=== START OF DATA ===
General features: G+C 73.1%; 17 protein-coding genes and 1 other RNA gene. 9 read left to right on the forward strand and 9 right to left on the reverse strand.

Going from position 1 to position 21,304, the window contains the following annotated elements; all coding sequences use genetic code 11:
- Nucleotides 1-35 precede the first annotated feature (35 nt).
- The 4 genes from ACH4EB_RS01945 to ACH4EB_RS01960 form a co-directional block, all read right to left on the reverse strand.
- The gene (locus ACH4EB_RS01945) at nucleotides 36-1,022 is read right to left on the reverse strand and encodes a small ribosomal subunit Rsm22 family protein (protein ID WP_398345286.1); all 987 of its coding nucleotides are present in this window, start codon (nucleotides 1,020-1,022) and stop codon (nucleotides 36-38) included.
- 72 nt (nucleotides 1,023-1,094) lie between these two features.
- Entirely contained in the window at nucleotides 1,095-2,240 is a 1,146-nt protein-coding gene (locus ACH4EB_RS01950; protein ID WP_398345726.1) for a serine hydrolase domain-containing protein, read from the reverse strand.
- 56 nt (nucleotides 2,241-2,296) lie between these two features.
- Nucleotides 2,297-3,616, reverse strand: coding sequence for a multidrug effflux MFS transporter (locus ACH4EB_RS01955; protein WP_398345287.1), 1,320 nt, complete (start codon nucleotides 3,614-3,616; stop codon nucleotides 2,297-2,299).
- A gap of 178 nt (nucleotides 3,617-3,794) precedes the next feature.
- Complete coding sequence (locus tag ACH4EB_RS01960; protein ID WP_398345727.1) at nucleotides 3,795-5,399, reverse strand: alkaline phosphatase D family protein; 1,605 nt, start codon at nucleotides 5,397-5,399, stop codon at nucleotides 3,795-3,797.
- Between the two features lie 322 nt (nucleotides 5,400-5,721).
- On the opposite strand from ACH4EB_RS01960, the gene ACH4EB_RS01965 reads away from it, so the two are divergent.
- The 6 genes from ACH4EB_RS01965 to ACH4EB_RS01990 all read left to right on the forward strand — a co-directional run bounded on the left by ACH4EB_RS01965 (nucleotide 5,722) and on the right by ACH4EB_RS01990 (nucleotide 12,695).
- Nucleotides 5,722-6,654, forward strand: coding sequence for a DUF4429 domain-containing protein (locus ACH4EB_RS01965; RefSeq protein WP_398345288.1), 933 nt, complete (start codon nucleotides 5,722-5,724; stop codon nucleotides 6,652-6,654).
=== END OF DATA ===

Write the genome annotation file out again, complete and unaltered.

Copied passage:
General features: G+C 73.1%; 17 protein-coding genes and 1 other RNA gene. 9 read left to right on the forward strand and 9 right to left on the reverse strand.

Going from position 1 to position 21,304, the window contains the following annotated elements; all coding sequences use genetic code 11:
- Nucleotides 1-35 precede the first annotated feature (35 nt).
- The 4 genes from ACH4EB_RS01945 to ACH4EB_RS01960 form a co-directional block, all read right to left on the reverse strand.
- The gene (locus ACH4EB_RS01945) at nucleotides 36-1,022 is read right to left on the reverse strand and encodes a small ribosomal subunit Rsm22 family protein (protein ID WP_398345286.1); all 987 of its coding nucleotides are present in this window, start codon (nucleotides 1,020-1,022) and stop codon (nucleotides 36-38) included.
- 72 nt (nucleotides 1,023-1,094) lie between these two features.
- Entirely contained in the window at nucleotides 1,095-2,240 is a 1,146-nt protein-coding gene (locus ACH4EB_RS01950; protein ID WP_398345726.1) for a serine hydrolase domain-containing protein, read from the reverse strand.
- 56 nt (nucleotides 2,241-2,296) lie between these two features.
- Nucleotides 2,297-3,616, reverse strand: coding sequence for a multidrug effflux MFS transporter (locus ACH4EB_RS01955; protein WP_398345287.1), 1,320 nt, complete (start codon nucleotides 3,614-3,616; stop codon nucleotides 2,297-2,299).
- A gap of 178 nt (nucleotides 3,617-3,794) precedes the next feature.
- Complete coding sequence (locus tag ACH4EB_RS01960; protein ID WP_398345727.1) at nucleotides 3,795-5,399, reverse strand: alkaline phosphatase D family protein; 1,605 nt, start codon at nucleotides 5,397-5,399, stop codon at nucleotides 3,795-3,797.
- Between the two features lie 322 nt (nucleotides 5,400-5,721).
- On the opposite strand from ACH4EB_RS01960, the gene ACH4EB_RS01965 reads away from it, so the two are divergent.
- The 6 genes from ACH4EB_RS01965 to ACH4EB_RS01990 all read left to right on the forward strand — a co-directional run bounded on the left by ACH4EB_RS01965 (nucleotide 5,722) and on the right by ACH4EB_RS01990 (nucleotide 12,695).
- Nucleotides 5,722-6,654, forward strand: coding sequence for a DUF4429 domain-containing protein (locus ACH4EB_RS01965; RefSeq protein WP_398345288.1), 933 nt, complete (start codon nucleotides 5,722-5,724; stop codon nucleotides 6,652-6,654).